ForeWord Reviews

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The Warlord's Puppeteers

Foreword Review — Jan / Feb 2004

Embedded within this adventurous tale of warlords, bandits, and puppeteers is a subtle math lesson on the concept of proportion. Young Chuan and his artist mentor are traveling through the wilderness of Ancient China in the company of a family of puppeteers when they are intercepted by a group of weapon-brandishing bandits. The thieves strip them of their valuables, including the trunk of puppets the family uses to earn their livelihood.

As Chuan tries to make replacements of the family’s lost puppets, he learns the importance of proportion in creating realistic models of people, and is taught the ancient Chinese rule, “the ratio of the head to the body must be one to six.” This book is the fourth offering in the Warlord series. Two earlier titles were selected for BookSense “76 lists,” which note the top selections of independent booksellers across the country. As in the previous books, the author incorporates an important primary math concept into a page-turning adventure story rich in authentic Asian detail. An endnote explains the historical significance of puppetry during the Tang dynasty.

The illustrator, who was born in France and studied at the Ecole des Beaux-Arts, now lives in Toronto. He has previously worked for the French Ministry of Culture’s contemporary visual arts department, and illustrated several books, including a biography of the Canadian artist Emily Carr, and The Martial Arts Book. For this tale he has created realistic paintings that depict the costume and landscape of the period.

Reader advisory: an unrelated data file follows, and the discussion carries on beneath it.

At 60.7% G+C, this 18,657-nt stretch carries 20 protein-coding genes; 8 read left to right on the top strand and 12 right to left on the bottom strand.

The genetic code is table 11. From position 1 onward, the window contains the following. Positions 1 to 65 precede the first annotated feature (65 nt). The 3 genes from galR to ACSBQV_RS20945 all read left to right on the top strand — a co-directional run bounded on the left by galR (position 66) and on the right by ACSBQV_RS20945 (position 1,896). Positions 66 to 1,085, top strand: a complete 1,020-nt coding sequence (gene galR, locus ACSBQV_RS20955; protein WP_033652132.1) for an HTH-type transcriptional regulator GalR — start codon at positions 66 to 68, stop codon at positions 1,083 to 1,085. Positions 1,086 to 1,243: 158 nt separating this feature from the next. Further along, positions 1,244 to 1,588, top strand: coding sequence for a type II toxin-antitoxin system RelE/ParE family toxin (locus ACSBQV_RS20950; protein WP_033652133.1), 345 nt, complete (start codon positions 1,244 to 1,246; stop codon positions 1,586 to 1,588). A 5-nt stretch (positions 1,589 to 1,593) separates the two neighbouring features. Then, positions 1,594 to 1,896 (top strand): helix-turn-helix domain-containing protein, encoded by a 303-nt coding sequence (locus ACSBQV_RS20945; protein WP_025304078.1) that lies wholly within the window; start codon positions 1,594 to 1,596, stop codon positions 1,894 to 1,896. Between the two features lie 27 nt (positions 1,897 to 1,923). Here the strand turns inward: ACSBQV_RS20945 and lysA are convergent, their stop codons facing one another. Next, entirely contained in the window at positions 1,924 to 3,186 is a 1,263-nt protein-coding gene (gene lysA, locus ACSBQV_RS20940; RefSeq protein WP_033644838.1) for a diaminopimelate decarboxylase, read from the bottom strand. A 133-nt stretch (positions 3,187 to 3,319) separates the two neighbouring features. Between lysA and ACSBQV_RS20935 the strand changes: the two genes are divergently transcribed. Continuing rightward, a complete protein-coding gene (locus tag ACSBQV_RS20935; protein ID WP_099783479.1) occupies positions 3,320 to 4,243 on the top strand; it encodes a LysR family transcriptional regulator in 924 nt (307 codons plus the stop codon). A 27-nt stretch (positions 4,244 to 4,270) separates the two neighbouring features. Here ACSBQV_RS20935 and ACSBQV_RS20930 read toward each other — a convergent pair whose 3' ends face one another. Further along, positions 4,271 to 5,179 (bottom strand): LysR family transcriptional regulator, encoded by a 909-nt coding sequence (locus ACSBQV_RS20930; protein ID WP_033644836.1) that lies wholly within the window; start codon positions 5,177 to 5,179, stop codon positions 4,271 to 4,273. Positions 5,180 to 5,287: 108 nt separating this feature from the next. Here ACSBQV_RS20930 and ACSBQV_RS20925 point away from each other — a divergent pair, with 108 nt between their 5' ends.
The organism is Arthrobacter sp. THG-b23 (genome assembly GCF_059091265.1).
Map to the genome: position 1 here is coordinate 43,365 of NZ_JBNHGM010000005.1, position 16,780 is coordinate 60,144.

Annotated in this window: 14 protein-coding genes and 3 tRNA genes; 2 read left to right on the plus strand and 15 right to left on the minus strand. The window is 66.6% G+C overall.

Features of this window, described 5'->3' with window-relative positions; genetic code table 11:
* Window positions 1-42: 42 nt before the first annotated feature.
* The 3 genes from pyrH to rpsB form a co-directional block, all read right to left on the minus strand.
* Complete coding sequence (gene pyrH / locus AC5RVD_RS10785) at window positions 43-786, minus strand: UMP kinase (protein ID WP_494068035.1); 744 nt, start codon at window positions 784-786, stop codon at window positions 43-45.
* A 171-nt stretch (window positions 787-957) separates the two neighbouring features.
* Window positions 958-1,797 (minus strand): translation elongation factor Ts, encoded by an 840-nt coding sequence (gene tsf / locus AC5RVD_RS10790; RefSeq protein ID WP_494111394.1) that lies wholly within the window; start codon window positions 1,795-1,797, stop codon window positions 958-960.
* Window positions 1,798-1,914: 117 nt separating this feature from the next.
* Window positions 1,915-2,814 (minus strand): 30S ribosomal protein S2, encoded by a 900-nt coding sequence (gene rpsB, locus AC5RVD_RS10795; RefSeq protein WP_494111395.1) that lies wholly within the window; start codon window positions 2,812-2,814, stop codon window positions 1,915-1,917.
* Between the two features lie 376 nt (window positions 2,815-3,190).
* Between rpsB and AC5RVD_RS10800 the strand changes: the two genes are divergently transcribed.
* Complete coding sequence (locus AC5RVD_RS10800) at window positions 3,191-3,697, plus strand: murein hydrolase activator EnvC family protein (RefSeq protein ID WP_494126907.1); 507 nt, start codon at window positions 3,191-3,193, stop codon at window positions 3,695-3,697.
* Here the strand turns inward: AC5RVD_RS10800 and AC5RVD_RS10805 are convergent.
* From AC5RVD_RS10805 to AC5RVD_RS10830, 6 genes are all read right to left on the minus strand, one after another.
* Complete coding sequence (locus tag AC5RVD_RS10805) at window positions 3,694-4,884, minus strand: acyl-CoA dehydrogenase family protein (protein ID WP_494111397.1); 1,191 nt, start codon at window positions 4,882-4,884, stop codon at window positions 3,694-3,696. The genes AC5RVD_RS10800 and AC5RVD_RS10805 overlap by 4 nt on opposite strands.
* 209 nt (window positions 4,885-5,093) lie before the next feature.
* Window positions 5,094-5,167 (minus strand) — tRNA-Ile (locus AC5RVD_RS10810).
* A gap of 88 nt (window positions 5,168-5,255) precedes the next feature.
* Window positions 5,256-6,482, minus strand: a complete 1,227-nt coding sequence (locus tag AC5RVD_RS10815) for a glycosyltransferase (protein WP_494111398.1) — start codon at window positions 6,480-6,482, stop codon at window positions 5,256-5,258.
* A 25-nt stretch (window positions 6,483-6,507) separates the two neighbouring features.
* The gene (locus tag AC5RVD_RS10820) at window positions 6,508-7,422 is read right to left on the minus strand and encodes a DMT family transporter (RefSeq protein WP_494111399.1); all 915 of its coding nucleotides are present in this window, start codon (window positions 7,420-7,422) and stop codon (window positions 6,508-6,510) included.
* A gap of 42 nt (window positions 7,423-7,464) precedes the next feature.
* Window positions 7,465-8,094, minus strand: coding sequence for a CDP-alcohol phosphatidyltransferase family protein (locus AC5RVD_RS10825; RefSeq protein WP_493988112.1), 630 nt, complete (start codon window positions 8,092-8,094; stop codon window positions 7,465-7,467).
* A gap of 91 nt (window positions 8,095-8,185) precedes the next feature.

The author has worked as an elementary school teacher, and is currently writing her next Warlord book, as well as a series of children’s books about California history. Her Chuan story would work well in a classroom setting as an introduction to Ancient China or puppetry as well as proportion. Elementary-school-aged children will identify with Chuan’s curiosity and cleverness, and enjoy his resourcefulness as he uses the fruits and vegetables at hand as his puppet-constructing materials. The truly inspired can take advantage of appended instructions for creating their own puppets. Bold and colorful illustrations lend themselves to large-group reading, enhancing the book’s value as a read-aloud.

Although useful as a curriculum tie-in, this volume is an equally enjoyable read simply for the story of Chuan’s suspenseful journey back to his warlord. The mathematical theme fits so seamlessly into the plot of the story that it in no way distracts the reader from the main action of Chuan’s trial and error in puppet design. Few children will even realize that they are getting an extra math lesson along with the story.

Carolyn Bailey